I know this is a good goal, as it makes me feel energised and inspired, rather than overwhelmed and panicky.  I also know it’s good because I have been doing it since the 1st of December and it is working!  On the hardest day, I managed 1200 good words from scratch.  On another day, I wrote 895 edited words, and 1,000 of a rough draft of the next scene, which the following day turned into 2,500 edited words – giving me roughly 3,395 (or a chapter, basically) over the two days.  Which shows the other benefit of a good goal – because I’m not afraid of this goal, I just sit down and do it and as a result, I’m building up momentum again, something I thought I’d lost on this story!

So, although I got nowhere near the official word count, I am very happy with the results of my unofficial NaNo.  My friend Alison Stuart also found it an inspiring learning experience, even though she didn’t make the numbers either.  (You can read about what she learnt here.)

How did you go?  Did you try? Did you succeed?  What has it taught you that you can use into the future?

Gettin’ my NaNoWriMo on – or how word count can fight fear

I am assuming that everyone knows what NaNoWriMo is, but just in case you don’t, it’s a writing community challenge, in which people sign up to write fifty thousand words during November.  The idea is that you can get a novel – or a draft of one, or the bones of one, anyway – written in a month.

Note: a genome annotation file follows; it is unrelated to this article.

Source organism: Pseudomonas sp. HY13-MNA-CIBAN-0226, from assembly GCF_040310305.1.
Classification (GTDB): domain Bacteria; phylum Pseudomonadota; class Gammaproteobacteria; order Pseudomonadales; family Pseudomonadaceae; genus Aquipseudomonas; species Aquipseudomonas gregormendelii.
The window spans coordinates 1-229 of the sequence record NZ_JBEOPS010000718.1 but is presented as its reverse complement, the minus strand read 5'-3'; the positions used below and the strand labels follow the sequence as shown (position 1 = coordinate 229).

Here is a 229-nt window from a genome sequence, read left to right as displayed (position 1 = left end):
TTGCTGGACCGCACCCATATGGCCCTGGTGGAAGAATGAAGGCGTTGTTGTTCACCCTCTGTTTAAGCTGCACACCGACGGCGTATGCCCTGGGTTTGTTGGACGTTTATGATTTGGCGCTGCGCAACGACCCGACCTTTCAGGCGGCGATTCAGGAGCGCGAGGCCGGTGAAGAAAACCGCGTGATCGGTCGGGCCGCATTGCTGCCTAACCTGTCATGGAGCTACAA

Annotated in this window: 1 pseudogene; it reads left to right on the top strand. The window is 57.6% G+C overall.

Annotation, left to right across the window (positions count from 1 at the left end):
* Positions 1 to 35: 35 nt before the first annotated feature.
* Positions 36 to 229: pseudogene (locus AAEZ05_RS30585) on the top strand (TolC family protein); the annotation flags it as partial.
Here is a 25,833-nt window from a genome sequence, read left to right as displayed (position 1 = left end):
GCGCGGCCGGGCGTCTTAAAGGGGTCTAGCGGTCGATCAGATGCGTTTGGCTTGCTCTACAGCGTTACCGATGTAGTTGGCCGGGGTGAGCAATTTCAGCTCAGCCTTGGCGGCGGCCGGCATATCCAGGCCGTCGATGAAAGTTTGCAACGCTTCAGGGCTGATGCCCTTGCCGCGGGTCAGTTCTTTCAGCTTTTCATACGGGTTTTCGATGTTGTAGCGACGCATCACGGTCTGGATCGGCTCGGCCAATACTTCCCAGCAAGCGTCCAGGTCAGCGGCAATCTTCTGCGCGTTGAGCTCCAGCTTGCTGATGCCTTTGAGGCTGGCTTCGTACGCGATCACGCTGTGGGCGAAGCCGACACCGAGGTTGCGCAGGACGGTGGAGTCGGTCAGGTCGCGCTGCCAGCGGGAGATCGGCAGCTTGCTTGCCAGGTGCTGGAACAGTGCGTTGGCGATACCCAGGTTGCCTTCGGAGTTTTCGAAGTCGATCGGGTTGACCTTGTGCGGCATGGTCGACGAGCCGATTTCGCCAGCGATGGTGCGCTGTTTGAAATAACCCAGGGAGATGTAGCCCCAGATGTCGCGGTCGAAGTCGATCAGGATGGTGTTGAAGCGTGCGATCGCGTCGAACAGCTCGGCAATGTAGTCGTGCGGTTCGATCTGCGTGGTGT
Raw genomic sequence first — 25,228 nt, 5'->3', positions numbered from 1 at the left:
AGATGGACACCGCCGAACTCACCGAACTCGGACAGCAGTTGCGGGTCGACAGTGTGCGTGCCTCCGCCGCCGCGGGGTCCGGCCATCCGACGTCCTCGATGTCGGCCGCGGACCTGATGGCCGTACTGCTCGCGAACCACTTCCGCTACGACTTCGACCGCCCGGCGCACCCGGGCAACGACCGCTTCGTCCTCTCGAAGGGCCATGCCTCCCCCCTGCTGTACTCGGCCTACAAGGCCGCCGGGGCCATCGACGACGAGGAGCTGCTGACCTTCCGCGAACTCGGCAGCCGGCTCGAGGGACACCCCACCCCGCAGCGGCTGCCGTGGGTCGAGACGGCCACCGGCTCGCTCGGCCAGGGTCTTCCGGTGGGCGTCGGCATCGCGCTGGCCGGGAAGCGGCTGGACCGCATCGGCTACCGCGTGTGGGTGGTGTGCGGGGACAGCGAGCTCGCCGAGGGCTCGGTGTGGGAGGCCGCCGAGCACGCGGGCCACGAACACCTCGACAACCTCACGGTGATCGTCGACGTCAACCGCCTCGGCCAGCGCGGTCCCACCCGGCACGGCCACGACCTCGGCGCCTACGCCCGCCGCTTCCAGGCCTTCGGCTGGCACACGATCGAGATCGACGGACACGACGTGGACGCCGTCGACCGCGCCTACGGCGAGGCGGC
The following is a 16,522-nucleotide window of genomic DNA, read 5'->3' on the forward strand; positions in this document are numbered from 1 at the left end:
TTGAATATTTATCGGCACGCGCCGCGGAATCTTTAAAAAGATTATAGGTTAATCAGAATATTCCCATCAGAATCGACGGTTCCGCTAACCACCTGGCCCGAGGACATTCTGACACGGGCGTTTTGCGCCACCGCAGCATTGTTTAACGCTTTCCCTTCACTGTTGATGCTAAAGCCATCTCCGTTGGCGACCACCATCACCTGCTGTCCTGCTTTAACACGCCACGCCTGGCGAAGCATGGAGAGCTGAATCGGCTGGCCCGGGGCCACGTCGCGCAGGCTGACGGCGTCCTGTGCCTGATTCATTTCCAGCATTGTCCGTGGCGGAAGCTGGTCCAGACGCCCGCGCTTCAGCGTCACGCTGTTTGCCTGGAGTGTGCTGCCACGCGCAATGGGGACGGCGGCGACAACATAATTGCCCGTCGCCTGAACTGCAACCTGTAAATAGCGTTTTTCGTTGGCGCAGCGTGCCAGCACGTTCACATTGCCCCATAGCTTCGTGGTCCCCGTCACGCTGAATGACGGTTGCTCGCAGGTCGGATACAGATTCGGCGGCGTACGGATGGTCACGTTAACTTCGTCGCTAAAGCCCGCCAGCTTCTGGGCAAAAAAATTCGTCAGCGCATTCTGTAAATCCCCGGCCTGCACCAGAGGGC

A lot of people love it and some have gone on to produce published, even award-winning novels from it.  But until now, I have avoided it.

This is partly because November is often a busy month for me and partly because I have never liked word count as a measure of progress.  Contrary to a lot of writing advice, I edit as I go, which means that when it comes to comparing numbers of words written in a day, I can’t keep up with people who like to write a ‘dirty draft’ then fix it up later.

But… while I’m cool with how I write, lately I’ve been finding that I just haven’t been getting enough done.

Now, I could put this down to a number of things.  I have been busy lately and this November is not going to be any less busy than usual.  It would be easy to cut myself slack and say it’s just life.